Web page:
Sea Fever is an effectively creepy oceanic take on The Thing with an added urgency from the coronavirus pandemic.
Sea Fever follows an aspiring marine biologist as she begins an internship on a fishing trawler. Tasked with studying whatever creatures of the deep the ship pulls up in its nets, our heroine is forced to deal with so much more as a bioluminescent squid-like creature ensnares the ship and lets loose a lethal parasite among the crew.
Sometimes, when watching a movie, a little moment occurs that shifts your experience entirely. While it may constitute a modest spoiler, Sea Fever’s ascendant last act feels like a prescient dive into our modern quarantine times. The film’s last third sees the surviving members of the crew forced to confront the possibility of quarantine. The tension really cuts to the core of much of what we’re seeing in society today. Writer/director Neasa Hardiman (Jessica Jones) effectively depicts stark conflict between an educated, relatively well-off scientist advocating total quarantine and blue collar paycheck-to-paycheck fishermen demanding their freedom to work. The conflict we see in society so clearly today between the public health and personal determinism is brought to life through the character’s differing value judgments. Such sage observation of human behavior cannot help but paint the rest of the film in a more positive light.
For the rest of its run time, Sea Fever is an effectively chilling low budget horror thriller. An Irish production, Sea Fever liberally sparkles in moments of Gaelic mysticism. Those teases help give the proceedings a somewhat Odyssean epic feel despite what is fundamentally a small constrained story. Despite obvious budget limitations, the primary creature design is effective. Now, the plot here is not all that different from The Thing transported to the North Atlantic, but that simple premise is elevated by Hardiman’s strong sense of place. The film’s primary location, a dilapidated fishing trawler, is made up entirely of weathered and rusted angles. Light is in short supply. It all creates an effectively creepy environment. Hardiman’s restraint – this is not the sort of movie to rely on jump scares – helps craft a real sense of dread.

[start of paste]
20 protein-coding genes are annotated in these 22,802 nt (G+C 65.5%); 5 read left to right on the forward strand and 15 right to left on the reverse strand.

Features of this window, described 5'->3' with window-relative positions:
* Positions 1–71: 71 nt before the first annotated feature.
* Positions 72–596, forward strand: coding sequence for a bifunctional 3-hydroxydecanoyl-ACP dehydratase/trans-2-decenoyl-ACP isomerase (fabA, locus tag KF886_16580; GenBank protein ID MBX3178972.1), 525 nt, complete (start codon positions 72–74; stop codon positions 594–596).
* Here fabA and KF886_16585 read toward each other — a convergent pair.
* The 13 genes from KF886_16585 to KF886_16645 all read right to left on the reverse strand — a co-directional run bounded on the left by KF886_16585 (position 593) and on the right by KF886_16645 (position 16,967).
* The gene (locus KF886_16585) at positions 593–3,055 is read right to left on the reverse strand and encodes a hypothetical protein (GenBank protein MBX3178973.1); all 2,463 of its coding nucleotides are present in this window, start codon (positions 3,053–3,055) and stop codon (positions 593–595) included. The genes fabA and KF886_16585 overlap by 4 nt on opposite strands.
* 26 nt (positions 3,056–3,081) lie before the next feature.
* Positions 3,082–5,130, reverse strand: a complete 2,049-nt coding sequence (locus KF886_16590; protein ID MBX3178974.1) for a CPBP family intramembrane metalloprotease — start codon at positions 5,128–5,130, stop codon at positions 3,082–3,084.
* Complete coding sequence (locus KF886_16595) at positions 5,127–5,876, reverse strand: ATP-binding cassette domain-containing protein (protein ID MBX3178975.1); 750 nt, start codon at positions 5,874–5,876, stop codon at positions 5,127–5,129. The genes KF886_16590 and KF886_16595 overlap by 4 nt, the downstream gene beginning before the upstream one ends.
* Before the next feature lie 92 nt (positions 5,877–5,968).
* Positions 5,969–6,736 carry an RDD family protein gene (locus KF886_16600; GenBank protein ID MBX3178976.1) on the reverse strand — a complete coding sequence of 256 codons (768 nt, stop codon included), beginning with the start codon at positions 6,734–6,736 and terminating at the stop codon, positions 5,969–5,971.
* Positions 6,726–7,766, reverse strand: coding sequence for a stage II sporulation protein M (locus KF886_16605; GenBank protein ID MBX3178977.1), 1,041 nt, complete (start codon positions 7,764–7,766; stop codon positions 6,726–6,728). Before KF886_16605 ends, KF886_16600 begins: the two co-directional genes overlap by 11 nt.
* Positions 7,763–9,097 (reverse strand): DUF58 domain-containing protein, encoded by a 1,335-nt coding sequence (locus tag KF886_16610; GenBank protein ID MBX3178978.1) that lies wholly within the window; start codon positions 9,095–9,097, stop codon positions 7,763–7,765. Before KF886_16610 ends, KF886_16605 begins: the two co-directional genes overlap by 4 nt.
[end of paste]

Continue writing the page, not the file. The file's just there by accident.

The actors are all reasonably effective. Hermione Corfield (Slaughterhouse Rulez) makes for a compelling lead. Her mixture of nerdy insight and quiet confidence crafts a convincing figure. Dougray Scott (Mission: Impossible 2) and Connie Nielsen (Gladiator) are both sufficiently compelling as the married couple who run the fishing rig. Nielsen in particular is an effective foil for the tensions that arise from the possibility of quarantine.
Sea Fever is not perfect. The film’s action climax is poorly staged and serves to expose the film’s modest budget. Many of the characters are fairly one note and seem to serve little purpose beyond succumbing to the film’s creature. Also, it appears the plot drives the creature’s actions more than any sort of consistent set of rules dictating its behavior. All told, however, Sea Fever presents a reasonably compelling new take on classic genre fair. It benefits from its Irish setting and from some sage observations on human behavior heightened in the face of our own global health crisis.
Sea Fever is available to stream in the U.S., and will be released in the U.K. on Blu-ray & Digital HD on April 24th.
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